Cailin O’Connor, "Games in the Philosophy of Biology" (Cambridge UP, 2020)


The branch of mathematics called game theory – the Prisoners Dilemma is a particularly well-known example of a game – is used by philosophers, social scientists, and others to explore many types of social relations between humans and between nonhuman creatures. In Games in the Philosophy of Biology (Cambridge University Press, 2020), Cailin O’Connor introduces the basics of game theory and its particular branch, evolutionary game theory, and discusses how game theoretic models have helped explain the genesis of the meanings of linguistic and nonlinguistic signals, altruistic behavior, the spread of misinformation, and the origins of fair and unfair distributions of benefits in society. O’Connor, who is associate professor of logic and philosophy of science at the University of California–Irvine, also considers some of the drawbacks of game theoretic models. Her short introduction makes a major area of social scientific investigation accessible to readers without mathematical background.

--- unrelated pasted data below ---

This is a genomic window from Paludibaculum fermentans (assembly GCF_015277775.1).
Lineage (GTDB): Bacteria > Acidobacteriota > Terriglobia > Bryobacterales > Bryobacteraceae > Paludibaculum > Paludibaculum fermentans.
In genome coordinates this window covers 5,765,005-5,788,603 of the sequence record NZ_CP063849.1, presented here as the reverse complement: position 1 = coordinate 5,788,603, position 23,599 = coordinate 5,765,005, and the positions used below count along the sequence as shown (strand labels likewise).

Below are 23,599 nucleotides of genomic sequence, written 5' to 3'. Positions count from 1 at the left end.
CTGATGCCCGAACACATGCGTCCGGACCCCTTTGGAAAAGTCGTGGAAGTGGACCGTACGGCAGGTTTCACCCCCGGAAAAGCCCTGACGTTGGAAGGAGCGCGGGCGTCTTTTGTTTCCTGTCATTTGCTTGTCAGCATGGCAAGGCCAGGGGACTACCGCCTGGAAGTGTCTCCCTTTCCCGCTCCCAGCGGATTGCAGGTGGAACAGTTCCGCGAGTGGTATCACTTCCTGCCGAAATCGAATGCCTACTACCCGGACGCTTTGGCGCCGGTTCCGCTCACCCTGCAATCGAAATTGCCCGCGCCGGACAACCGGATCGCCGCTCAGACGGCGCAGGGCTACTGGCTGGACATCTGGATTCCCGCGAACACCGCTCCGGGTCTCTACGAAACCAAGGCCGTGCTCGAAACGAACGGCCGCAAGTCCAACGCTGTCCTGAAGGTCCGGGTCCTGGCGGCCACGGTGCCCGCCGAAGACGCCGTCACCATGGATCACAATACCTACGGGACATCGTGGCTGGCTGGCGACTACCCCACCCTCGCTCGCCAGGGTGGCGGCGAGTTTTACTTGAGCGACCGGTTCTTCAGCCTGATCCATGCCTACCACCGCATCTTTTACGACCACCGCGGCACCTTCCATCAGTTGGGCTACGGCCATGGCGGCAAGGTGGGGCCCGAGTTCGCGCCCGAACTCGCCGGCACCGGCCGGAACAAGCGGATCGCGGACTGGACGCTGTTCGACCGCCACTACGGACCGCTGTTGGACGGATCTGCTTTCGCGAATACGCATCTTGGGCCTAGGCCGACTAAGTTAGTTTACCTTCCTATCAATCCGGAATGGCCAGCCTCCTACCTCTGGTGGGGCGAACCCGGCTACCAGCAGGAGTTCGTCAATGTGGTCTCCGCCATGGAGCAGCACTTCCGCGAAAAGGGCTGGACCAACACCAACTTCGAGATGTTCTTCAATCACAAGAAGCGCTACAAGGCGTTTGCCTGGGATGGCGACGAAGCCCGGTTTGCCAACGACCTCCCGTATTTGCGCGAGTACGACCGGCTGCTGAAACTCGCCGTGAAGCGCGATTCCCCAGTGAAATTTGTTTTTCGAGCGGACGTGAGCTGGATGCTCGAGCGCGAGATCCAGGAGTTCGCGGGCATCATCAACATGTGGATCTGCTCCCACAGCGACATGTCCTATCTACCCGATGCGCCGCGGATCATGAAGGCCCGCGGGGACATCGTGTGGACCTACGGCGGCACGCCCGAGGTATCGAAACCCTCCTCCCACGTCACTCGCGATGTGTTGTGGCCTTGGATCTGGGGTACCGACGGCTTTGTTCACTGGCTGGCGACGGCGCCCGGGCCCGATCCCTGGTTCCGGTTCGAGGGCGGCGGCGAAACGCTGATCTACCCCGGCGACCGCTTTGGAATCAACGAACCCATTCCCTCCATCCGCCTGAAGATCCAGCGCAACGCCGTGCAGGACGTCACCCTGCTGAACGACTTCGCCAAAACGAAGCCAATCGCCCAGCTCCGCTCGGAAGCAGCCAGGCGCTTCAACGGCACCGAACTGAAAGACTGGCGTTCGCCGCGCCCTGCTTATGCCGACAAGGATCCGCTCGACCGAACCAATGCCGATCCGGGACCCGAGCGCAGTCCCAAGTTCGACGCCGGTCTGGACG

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Carrie Figdor

Carrie Figdor is professor of philosophy at the University of Iowa.

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